In my own experience (I was in the Army from the beginning of 2003 to the middle of 2007), that sort of thing wasn't a big deal. We had a gay guy in our company who came out to me and several of his other buddies, but his orientation was an open secret. While some people did have a problem with him, he honestly got more shit for being an open and unapologetic liberal than for being light in the loafers.

My own experience suggests that a lot of servicemembers are against serving with homosexuals in theory, but when the rubber meets the road, they're far more tolerant than social conservatives (and even their own superiors!) give them credit for.

The Israelis first allowed open homosexuals to serve in their military seventeen years ago. They seem to have maintained a world class military despite the disruption that people claimed it would cause.

AST said...

"Are gay Americans welcome as members of our American society or not?"

Apparently not. Sometimes compromise is better than feuds that aren't likely to be solved. I think we haven't given DADT enough time to achieve the change our Fabulous American friends want to see. The fact is, that most people don't care what others do IN PRIVATE, but in the military privacy is a limited commodity. The rule might be better expressed as "suppress your flamboyance" or just "stay out of my face."

AST said...

I find it kind of ironic that Dead Julius is so adamant about opening the gates to the same kinds of behaviors that helped kill Roman society. You can't blame it all on lead pipes.

GMay said...

"...asses that could clench-crack a bowling ball."

Hey asshole, how about a monitor/keyboard warning before posting stuff like that. You owe me a new wireless keyboard.

Scott M said...

You owe me a new wireless keyboard

Did you spit a drink in it or slam it with a fist?

Lincolntf said...

Due to local sensitivities, U.S. soldiers can't even have a beer in the Muslim countries in which they serve.
Anyone think that openly homosexual soldiers will be stationed in those same Muslim countries by our Islamophile CinC? Nothing more useless than a soldier who can't be deployed to the battlefield.

GMay said...

Drink.

I think I fixed the keyboard though.

You're off the hook mister...

...this time.

Skyler said...

Youngblood wrote: " They (the Israelis) seem to have maintained a world class military despite the disruption that people claimed it would cause."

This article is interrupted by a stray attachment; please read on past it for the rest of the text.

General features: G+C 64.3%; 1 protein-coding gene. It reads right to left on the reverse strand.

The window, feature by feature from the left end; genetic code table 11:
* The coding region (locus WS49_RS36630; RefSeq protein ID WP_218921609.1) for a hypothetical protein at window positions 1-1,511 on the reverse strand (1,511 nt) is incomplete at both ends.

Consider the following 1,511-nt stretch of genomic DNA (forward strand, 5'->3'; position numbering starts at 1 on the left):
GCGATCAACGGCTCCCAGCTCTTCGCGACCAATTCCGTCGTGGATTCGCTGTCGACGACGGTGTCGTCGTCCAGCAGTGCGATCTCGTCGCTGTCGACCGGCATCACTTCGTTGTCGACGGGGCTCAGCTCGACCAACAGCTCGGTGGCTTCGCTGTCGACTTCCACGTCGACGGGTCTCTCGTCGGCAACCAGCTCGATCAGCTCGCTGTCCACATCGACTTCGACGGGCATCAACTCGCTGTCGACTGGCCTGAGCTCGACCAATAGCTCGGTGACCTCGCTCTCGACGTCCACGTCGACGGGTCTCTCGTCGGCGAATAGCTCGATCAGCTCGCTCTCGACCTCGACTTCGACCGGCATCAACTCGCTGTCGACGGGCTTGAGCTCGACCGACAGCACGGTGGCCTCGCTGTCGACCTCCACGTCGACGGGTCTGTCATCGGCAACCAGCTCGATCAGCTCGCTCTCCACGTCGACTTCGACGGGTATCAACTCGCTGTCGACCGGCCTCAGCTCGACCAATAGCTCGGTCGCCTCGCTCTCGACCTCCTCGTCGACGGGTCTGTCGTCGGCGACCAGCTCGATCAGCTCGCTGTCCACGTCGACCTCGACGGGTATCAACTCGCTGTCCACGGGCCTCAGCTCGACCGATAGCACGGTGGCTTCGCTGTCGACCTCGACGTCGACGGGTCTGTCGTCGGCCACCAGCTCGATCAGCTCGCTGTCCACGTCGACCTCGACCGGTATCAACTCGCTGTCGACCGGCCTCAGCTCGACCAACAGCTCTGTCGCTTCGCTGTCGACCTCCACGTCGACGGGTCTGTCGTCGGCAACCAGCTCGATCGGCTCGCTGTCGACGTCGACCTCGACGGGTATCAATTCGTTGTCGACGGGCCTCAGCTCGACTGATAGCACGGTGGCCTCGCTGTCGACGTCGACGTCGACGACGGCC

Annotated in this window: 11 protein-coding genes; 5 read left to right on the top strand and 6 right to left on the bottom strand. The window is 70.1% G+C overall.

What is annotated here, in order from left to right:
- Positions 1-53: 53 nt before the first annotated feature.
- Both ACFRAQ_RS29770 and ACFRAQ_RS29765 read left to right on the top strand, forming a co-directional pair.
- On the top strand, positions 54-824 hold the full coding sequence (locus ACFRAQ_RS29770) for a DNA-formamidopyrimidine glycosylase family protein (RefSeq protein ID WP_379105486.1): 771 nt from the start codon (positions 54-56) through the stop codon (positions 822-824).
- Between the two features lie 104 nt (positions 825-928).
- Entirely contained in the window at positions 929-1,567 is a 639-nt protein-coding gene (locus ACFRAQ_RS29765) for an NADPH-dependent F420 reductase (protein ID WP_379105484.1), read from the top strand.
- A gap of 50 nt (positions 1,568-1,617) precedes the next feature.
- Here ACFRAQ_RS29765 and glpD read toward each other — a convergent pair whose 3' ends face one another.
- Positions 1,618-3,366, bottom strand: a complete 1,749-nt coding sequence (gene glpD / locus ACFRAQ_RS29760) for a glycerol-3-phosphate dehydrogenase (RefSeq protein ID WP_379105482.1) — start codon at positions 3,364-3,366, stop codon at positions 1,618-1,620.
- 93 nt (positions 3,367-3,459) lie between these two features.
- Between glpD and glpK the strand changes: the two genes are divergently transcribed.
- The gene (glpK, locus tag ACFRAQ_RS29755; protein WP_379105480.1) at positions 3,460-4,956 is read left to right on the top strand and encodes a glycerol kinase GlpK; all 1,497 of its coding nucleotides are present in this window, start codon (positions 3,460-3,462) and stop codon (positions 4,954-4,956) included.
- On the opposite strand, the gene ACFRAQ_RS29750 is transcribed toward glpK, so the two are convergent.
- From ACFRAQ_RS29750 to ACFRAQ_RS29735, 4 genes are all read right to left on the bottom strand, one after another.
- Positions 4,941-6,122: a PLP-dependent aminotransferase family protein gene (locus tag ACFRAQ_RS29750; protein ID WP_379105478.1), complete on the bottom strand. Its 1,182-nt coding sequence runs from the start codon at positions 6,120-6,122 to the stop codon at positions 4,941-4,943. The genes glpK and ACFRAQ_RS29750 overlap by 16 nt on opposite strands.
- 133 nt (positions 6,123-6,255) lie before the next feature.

It seems to me that the Israelis, despite watching our experiences with Iranian backed paramilitary organizations, was completely unprepared for mild resistance in their last attacks in lebanon and had to run back home with their tails between their legs. World class? Not much anymore. If you want to use them as your example of how homosexuals effect a military, then you've picked a loser.

I don't believe that their failure was due to homosexuals, but I also don't believe there is another military in the world that even comes close to ours. We are peerless.

Youngblood said...

Skyler,

If it wasn't clear, I said that the Israeli military is world class, not that it's better than the United States military.

In a bunch of situations, the Israeli military hasn't done very well recently. The reasons for that have been largely political.

My point is that the Israeli military hasn't been crippled by the erosion of unit cohesion or any of the other detrimental effects that DADT's proponents claim will cripple our military should we repeal it. You yourself admit that their failings have nothing to do with open homosexuals in the ranks.

Skyler said...

They've been crippled, just not due to having homosexuals. It certainly didn't do anything to improve them. I'm sure it's part of why they have declined, but having homosexuals is a symptom, not a cause.

Skyler said...
This comment has been removed by the author.
A.W. said...

Btw, at my blog, i have a new post showing that literally every argument in the DADT case would have applied equally to the Goldman case. Goldman lost his right to wear a yarmulke, but the gay soldiers won.

Judge Phillips was NOT being as deferential as the precedents demanded.

You can read it, here: http://allergic2bull.blogspot.com/2010/09/of-rabbis-and-gay-soldiers.html

Robert Hagedorn said...

No matter how we feel about same-sex marriage, gays in the military, etc., the exegesis for the 2nd and 3rd chapters of Genesis makes us uncomfortable. Why? Because the deed Adam and Eve did, according to the evidence in the story, was sodomy--the mystery the bishop of Hippo almost solved 1600 years ago. (He thought the sin was penile/vaginal.) For more information google The First Scandal Adam and Eve. Then click, read, and click again.

Youngblood said...

Skyler wrote:

"They've been crippled, just not due to having homosexuals."

There you have it then.

Skyler said...

I should have said, "not entirely due"